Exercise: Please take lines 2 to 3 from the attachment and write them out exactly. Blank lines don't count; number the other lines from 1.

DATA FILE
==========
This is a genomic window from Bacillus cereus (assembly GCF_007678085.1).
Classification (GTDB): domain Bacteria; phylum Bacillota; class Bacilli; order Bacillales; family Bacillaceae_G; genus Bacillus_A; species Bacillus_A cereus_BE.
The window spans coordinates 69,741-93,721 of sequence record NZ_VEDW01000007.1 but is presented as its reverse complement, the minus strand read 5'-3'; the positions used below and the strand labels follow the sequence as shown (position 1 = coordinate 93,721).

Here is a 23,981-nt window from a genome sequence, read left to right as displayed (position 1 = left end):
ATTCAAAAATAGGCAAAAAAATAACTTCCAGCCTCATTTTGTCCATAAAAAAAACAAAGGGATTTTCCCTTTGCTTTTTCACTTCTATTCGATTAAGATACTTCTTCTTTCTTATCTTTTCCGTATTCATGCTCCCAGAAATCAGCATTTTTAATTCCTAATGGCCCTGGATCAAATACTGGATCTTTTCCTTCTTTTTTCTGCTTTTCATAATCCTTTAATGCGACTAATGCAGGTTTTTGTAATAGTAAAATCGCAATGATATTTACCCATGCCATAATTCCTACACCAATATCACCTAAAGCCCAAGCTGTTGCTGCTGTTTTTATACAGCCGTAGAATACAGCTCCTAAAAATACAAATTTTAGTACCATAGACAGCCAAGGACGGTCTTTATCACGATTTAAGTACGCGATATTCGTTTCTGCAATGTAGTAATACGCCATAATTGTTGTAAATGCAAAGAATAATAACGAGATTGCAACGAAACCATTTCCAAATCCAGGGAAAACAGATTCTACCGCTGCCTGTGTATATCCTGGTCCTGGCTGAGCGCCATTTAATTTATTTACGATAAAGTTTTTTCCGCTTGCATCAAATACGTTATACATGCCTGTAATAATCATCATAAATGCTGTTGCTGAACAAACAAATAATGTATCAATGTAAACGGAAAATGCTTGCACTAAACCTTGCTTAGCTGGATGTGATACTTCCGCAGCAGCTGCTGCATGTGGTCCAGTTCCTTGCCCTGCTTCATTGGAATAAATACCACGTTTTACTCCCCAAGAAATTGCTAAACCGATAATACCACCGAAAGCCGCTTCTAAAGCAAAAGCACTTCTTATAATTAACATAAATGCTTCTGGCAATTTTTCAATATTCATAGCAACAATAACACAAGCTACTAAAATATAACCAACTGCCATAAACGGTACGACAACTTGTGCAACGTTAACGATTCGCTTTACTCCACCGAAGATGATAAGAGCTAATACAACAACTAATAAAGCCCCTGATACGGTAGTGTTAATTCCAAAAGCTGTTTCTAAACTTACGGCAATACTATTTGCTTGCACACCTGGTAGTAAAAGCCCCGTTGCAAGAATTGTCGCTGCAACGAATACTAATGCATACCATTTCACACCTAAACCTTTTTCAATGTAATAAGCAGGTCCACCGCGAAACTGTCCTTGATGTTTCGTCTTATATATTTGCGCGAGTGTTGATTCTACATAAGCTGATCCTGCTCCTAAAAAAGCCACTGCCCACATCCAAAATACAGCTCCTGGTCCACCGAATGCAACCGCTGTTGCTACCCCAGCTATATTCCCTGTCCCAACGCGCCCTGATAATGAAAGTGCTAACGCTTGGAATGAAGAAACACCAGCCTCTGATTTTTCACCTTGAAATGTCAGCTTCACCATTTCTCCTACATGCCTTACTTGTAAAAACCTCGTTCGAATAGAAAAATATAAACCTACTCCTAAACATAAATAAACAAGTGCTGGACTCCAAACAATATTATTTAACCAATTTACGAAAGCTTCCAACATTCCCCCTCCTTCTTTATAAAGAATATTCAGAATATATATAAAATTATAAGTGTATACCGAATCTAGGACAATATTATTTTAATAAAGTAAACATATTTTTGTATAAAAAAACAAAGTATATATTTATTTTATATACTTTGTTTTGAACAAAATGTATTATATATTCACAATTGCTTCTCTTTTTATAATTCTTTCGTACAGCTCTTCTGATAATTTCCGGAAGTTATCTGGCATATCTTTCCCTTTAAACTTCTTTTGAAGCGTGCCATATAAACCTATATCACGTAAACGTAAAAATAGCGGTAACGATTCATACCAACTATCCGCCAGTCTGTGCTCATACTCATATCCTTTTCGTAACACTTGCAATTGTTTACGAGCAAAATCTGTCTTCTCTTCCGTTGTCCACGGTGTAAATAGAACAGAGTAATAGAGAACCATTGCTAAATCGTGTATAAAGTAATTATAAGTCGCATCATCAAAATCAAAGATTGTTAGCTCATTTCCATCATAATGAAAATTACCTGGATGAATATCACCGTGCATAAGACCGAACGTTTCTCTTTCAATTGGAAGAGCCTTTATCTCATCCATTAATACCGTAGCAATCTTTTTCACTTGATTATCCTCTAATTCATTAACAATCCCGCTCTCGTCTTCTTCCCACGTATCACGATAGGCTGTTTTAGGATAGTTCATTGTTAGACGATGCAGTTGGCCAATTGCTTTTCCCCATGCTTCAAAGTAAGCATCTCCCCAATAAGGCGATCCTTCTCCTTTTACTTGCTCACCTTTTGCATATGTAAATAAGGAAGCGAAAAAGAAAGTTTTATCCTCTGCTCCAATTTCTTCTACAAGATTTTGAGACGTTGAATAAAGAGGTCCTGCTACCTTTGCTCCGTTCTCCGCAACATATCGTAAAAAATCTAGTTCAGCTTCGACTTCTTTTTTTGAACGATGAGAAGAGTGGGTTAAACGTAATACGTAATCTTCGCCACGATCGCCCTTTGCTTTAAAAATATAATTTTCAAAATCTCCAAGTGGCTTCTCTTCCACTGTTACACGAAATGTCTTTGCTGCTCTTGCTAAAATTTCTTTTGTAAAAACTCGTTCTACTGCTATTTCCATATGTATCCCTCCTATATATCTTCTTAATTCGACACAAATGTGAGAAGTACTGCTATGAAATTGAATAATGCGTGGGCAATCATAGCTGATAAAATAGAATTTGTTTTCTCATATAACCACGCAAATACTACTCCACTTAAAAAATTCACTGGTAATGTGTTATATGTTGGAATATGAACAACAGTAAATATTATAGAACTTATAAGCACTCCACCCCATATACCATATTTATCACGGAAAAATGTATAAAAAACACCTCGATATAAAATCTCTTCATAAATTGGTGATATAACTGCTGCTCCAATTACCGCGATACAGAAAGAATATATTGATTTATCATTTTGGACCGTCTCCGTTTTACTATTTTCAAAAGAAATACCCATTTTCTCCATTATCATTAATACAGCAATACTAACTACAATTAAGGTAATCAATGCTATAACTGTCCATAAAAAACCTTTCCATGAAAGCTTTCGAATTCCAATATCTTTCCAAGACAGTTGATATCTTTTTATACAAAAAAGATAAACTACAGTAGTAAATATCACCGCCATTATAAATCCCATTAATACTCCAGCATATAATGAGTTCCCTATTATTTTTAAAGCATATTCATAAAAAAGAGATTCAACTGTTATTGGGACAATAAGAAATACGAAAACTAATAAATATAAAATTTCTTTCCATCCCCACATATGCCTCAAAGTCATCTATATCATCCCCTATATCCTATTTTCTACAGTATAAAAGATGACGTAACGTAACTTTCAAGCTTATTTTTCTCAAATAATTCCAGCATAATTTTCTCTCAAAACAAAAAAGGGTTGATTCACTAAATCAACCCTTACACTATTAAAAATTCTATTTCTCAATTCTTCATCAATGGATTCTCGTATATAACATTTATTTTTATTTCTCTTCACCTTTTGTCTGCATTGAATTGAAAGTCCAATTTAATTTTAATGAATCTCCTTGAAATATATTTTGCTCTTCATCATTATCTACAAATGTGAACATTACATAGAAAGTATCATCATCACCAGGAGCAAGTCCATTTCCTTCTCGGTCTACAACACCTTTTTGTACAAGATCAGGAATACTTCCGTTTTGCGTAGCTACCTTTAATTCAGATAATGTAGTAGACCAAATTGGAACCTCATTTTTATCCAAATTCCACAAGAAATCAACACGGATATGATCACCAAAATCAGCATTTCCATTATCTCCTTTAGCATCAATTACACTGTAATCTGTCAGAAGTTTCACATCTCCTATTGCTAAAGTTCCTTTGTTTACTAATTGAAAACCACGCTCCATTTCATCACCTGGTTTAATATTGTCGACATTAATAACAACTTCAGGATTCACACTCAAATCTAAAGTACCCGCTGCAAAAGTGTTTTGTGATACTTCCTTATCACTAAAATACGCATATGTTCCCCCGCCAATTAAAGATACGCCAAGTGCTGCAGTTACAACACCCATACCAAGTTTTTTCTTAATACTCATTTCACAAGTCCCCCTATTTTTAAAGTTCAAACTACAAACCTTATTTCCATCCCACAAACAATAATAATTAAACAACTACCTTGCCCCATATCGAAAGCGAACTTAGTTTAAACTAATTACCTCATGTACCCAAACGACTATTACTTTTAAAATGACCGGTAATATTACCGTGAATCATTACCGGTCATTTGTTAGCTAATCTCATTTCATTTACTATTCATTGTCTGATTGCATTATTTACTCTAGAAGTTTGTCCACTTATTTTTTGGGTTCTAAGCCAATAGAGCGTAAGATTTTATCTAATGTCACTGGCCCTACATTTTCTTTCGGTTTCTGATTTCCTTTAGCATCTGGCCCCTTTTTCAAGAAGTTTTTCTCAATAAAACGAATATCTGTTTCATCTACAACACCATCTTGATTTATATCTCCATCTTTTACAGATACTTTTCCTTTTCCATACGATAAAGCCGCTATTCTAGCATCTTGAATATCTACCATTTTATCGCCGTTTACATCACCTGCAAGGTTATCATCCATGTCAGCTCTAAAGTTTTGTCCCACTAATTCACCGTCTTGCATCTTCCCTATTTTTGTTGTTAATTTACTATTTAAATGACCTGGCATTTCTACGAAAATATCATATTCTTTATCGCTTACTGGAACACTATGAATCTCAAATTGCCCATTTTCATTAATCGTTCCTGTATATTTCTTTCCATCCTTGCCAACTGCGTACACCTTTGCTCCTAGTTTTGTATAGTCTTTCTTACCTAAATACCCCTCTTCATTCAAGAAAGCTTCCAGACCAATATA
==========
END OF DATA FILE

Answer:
Classification (GTDB): domain Bacteria; phylum Bacillota; class Bacilli; order Bacillales; family Bacillaceae_G; genus Bacillus_A; species Bacillus_A cereus_BE.
The window spans coordinates 69,741-93,721 of sequence record NZ_VEDW01000007.1 but is presented as its reverse complement, the minus strand read 5'-3'; the positions used below and the strand labels follow the sequence as shown (position 1 = coordinate 93,721).